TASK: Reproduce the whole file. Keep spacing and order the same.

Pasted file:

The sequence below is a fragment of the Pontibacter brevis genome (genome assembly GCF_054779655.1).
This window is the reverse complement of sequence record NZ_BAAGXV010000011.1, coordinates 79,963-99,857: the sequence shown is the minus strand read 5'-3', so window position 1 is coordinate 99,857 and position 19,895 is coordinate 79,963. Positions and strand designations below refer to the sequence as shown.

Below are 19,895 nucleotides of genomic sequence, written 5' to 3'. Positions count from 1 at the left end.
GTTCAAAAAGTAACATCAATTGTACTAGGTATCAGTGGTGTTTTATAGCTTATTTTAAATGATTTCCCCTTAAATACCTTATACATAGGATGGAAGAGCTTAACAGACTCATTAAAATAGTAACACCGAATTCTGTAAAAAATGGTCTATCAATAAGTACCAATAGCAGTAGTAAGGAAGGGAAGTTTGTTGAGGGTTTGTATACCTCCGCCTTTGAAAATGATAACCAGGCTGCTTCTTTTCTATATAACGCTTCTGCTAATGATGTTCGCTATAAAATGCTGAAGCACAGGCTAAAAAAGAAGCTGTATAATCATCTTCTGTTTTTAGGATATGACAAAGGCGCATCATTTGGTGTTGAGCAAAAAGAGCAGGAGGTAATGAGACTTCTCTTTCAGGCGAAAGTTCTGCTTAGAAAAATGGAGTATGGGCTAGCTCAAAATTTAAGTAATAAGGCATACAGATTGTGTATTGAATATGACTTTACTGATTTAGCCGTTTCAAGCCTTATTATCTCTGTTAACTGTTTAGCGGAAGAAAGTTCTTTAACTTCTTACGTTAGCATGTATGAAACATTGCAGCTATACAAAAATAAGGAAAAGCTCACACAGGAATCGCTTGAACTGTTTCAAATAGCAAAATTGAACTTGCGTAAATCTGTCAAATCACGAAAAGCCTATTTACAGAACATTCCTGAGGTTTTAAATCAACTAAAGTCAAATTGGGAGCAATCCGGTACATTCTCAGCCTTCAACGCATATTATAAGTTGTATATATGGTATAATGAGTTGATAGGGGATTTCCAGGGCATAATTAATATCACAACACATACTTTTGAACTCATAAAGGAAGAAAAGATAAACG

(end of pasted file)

The sequence below is a fragment of the Pontibacter brevis genome (genome assembly GCF_054779655.1).
This window is the reverse complement of sequence record NZ_BAAGXV010000011.1, coordinates 79,963-99,857: the sequence shown is the minus strand read 5'-3', so window position 1 is coordinate 99,857 and position 19,895 is coordinate 79,963. Positions and strand designations below refer to the sequence as shown.

Below are 19,895 nucleotides of genomic sequence, written 5' to 3'. Positions count from 1 at the left end.
GTTCAAAAAGTAACATCAATTGTACTAGGTATCAGTGGTGTTTTATAGCTTATTTTAAATGATTTCCCCTTAAATACCTTATACATAGGATGGAAGAGCTTAACAGACTCATTAAAATAGTAACACCGAATTCTGTAAAAAATGGTCTATCAATAAGTACCAATAGCAGTAGTAAGGAAGGGAAGTTTGTTGAGGGTTTGTATACCTCCGCCTTTGAAAATGATAACCAGGCTGCTTCTTTTCTATATAACGCTTCTGCTAATGATGTTCGCTATAAAATGCTGAAGCACAGGCTAAAAAAGAAGCTGTATAATCATCTTCTGTTTTTAGGATATGACAAAGGCGCATCATTTGGTGTTGAGCAAAAAGAGCAGGAGGTAATGAGACTTCTCTTTCAGGCGAAAGTTCTGCTTAGAAAAATGGAGTATGGGCTAGCTCAAAATTTAAGTAATAAGGCATACAGATTGTGTATTGAATATGACTTTACTGATTTAGCCGTTTCAAGCCTTATTATCTCTGTTAACTGTTTAGCGGAAGAAAGTTCTTTAACTTCTTACGTTAGCATGTATGAAACATTGCAGCTATACAAAAATAAGGAAAAGCTCACACAGGAATCGCTTGAACTGTTTCAAATAGCAAAATTGAACTTGCGTAAATCTGTCAAATCACGAAAAGCCTATTTACAGAACATTCCTGAGGTTTTAAATCAACTAAAGTCAAATTGGGAGCAATCCGGTACATTCTCAGCCTTCAACGCATATTATAAGTTGTATATATGGTATAATGAGTTGATAGGGGATTTCCAGGGCATAATTAATATCACAACACATACTTTTGAACTCATAAAGGAAGAAAAGATAAACG